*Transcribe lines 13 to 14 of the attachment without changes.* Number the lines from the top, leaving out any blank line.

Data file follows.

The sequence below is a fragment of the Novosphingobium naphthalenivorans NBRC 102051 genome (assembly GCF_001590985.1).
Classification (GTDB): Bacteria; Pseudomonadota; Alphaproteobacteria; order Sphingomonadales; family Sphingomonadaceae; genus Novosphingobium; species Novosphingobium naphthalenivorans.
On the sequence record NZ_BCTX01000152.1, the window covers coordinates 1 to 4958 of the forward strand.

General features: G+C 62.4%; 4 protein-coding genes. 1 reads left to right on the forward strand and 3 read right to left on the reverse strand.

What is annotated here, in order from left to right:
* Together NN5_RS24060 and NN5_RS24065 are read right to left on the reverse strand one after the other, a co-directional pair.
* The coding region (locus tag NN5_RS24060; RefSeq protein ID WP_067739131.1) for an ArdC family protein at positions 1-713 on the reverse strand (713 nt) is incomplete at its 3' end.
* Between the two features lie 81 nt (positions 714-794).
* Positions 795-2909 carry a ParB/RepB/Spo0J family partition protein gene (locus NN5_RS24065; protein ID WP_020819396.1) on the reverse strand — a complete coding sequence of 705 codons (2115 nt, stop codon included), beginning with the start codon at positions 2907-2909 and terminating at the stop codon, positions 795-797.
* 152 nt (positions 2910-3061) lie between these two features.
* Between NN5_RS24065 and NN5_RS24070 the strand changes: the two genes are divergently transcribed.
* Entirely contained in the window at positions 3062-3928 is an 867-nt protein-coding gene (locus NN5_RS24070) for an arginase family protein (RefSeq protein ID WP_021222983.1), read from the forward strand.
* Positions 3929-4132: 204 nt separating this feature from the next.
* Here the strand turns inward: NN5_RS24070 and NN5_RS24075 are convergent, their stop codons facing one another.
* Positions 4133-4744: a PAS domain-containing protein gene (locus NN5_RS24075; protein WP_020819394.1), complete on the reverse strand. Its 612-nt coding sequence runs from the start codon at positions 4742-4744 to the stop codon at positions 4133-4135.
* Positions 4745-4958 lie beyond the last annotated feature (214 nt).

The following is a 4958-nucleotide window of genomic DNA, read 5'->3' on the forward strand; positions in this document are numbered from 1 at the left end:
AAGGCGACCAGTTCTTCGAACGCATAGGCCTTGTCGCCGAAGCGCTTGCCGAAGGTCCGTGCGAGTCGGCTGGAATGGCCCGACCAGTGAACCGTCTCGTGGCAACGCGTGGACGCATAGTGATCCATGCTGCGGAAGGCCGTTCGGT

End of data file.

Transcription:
* Positions 3929-4132: 204 nt separating this feature from the next.
* Here the strand turns inward: NN5_RS24070 and NN5_RS24075 are convergent, their stop codons facing one another.